Usually there is some sort of organization (e.g. Invisible Children) pushing some sort of agenda that is often not as “humanitarian” as it may seem. Does anyone remember when the creator of the documentary was roaming around naked, intoxicated, and publicly masturbating? Pictures of these lying hipsters carrying guns show the real message.

We should remember Kony 2012 very carefully. It, undoubtedly, won’t be the last time that propaganda leads to U.$. action (as we have since seen in places like Syria and the DPRK).



I’ve written before that There’s No Such Thing As A ‘Humanitarian Military Intervention’.

It is important to remember that the Amerikkkan government is never a source for stability and peace.

Today, when confronted with new “humanitarian” calls to action, it is the responsibility of all of us to take pause and analyze the facts. For things are not always as they seem.


Pyotr Pavlensky is Not an Artist

Pyotr Pavlensky lit a Parisian bank on fire this week in a stunt that mirrored his previous action in Moscow, when he set fire to the door of the FSB (formerly KGB) headquarters in 2015.


Moscow 2015

He’s been both vilified and lionized in Russia and throughout the West for his actions. Hailed as a dissident, provocateur, and artist/actionist, Pavlensky is famous for stunts like nailing his scrotum to the Red Square or sewing his mouth shut in defense of Pussy Riot. He’s also been attacked in Russia as a traitor or an agent of the West.

Some have said that his art isn’t really “art”.

I won’t be making such a claim – I’m in no position to start handing out certificates of authenticity for what is or isn’t art.

For me, what is striking is that we still allow Pavlensky to self-identify as an artist, rather than insisting that he receive the proper label: rapist.

Whether it comes to his violent sexual assault of the actress Anastasia Slonina last December or the important history of his violence towards women (either physically) psychologically) and acting as a defender of that violence, Pavlensky’s “art” must be seen in the context of his surrounding life. For example, no one ought to forget when his wife, Oksana Shalygina, cut off her finger in some bizarre act of loyalty.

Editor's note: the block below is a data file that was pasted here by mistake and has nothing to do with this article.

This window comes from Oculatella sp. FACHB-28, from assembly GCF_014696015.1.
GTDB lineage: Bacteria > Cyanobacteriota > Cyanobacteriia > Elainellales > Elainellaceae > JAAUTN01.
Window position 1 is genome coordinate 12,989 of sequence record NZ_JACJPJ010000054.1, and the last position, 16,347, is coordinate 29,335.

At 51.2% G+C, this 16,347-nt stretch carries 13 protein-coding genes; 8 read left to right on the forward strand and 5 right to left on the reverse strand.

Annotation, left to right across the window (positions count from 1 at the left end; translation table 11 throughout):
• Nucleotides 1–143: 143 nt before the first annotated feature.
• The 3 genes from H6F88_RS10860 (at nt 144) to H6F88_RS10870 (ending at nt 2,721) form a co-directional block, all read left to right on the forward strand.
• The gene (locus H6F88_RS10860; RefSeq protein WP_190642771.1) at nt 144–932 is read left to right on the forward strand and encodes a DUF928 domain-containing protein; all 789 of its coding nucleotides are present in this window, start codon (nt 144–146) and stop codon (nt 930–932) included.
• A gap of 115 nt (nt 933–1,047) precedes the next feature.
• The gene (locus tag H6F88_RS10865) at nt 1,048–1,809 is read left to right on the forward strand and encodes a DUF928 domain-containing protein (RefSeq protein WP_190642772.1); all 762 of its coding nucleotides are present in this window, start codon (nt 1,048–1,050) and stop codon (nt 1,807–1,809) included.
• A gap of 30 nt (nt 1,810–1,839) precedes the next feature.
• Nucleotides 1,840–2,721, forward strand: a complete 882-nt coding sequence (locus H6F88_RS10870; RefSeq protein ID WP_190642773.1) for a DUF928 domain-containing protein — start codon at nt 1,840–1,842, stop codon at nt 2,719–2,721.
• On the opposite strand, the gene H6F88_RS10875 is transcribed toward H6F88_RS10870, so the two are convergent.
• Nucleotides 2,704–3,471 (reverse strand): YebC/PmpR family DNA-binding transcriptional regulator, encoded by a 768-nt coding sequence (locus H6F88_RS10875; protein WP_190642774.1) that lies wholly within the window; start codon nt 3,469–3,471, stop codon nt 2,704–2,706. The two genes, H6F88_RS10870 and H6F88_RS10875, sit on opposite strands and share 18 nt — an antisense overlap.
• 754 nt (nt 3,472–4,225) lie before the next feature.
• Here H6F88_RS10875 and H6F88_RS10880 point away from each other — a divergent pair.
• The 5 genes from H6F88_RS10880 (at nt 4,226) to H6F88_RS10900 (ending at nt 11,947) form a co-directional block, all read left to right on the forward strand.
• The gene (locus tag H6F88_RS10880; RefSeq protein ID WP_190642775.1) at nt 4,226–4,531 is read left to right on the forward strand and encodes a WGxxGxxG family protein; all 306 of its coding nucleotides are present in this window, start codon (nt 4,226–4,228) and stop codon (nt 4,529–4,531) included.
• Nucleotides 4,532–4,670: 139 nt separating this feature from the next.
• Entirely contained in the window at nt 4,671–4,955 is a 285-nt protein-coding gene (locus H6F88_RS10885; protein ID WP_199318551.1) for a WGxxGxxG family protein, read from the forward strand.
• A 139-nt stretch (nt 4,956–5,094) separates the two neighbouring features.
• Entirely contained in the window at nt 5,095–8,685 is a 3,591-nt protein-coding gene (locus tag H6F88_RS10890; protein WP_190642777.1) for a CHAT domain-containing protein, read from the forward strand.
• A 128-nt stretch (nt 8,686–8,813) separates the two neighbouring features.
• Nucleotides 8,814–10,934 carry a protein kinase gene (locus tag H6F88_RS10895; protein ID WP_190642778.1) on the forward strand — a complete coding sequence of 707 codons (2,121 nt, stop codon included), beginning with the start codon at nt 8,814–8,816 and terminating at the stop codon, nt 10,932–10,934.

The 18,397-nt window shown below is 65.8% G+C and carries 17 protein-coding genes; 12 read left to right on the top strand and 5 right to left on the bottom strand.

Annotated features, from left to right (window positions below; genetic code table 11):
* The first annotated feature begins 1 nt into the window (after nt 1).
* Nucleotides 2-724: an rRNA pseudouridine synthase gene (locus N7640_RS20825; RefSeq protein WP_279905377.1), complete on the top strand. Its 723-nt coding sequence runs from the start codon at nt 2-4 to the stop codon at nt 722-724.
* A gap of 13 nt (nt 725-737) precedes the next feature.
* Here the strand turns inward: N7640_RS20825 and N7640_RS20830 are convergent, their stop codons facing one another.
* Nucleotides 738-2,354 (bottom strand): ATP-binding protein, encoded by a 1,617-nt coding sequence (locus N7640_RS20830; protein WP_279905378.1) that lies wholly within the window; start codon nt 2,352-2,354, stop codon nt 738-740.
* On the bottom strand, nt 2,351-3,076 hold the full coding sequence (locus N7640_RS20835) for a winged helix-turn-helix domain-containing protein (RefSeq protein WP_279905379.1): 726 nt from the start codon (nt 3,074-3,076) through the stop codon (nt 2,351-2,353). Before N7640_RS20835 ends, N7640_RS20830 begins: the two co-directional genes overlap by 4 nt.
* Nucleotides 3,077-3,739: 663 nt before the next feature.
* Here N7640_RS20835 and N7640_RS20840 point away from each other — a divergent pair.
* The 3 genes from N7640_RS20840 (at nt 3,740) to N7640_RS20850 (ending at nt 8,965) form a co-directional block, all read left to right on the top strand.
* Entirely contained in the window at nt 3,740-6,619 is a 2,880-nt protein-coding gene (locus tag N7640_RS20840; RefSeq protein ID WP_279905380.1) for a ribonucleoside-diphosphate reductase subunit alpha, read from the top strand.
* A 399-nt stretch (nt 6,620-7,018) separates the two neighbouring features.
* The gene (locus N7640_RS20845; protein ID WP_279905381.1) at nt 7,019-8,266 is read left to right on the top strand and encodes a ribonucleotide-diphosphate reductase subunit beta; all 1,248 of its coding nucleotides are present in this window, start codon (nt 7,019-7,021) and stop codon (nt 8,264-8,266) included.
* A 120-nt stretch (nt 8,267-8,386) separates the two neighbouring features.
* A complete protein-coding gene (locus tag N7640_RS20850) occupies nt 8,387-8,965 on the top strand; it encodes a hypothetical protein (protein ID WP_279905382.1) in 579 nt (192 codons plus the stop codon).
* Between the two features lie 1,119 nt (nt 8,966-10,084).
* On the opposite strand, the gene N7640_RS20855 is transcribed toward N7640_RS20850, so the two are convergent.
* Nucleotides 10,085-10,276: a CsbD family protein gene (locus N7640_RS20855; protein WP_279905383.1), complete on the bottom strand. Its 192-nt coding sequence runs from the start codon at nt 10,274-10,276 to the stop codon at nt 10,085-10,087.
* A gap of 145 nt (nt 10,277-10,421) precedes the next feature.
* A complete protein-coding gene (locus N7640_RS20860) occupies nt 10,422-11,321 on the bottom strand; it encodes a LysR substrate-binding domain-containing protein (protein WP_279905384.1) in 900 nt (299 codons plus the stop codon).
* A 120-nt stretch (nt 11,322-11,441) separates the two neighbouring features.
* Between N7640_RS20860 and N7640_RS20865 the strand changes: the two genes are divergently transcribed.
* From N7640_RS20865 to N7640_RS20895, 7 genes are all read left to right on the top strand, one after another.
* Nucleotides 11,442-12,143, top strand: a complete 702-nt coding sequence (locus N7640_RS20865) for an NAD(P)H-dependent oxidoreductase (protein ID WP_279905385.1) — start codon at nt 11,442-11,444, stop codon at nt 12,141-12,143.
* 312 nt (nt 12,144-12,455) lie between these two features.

One thing is clear: misogyny surrounds his life.

Consider Pavlensky’s court “art” in Moscow during the trial in 2016. Pavlensky paid sex workers to take the stand and say that the arson of the FSB headquarters was not an art piece.

His point in all this? Pavlensky was trying to say that the legal system is full of “whores”, so they should have to deal with “whores”.

Notably, it was during this period that Pavlensky publicly attacked feminists, continuing a long tradition of “leftist” men attacking feminists.

Putting this all into perspective, Pavlensky should not be called a “Radical Protest Artist”.

He’s a man who has brought about tons of violence into the lives of women. Pavlensky can no longer be called an “artist” in the same way that we no longer refer to Bill Cosby as a “comedian” or Harvey Weinstein as a “producer”. They have now one identity – that of rapist.


Paris 2017

After he was accused of rape, he and his family fled to Paris, where they were granted asylum earlier this year. Why would France take an accused rapist in? This is the same country that has experienced a huge right-wing backlash due to the presence of refugees from the Third World.

But any enemy of Putin is a friend of mine, right!?

(as long as they have white skin!)

Actually, based on the reports this week, I agree pretty strongly with Pavlensky’s comparison between the FSB headquarters in Russia and the Central Bank in France. They both function as brutal institutions of neoliberal capitalism and imperialism, albeit in different ways.

A lot of his former allies have been decrying that the Russian FSB is much worse – which therefore invalidates this new action. I disagree with those segments of the Left in Russia.

I’m more focused on the circumstances surrounding the act.

“Artist” functions as an identifying marker.

We can say, perhaps, that Pavlensky “does art”. However, by allowing him to self-identify as an artist, we are missing the important point. Pavlensky is, first and foremost, a rapist.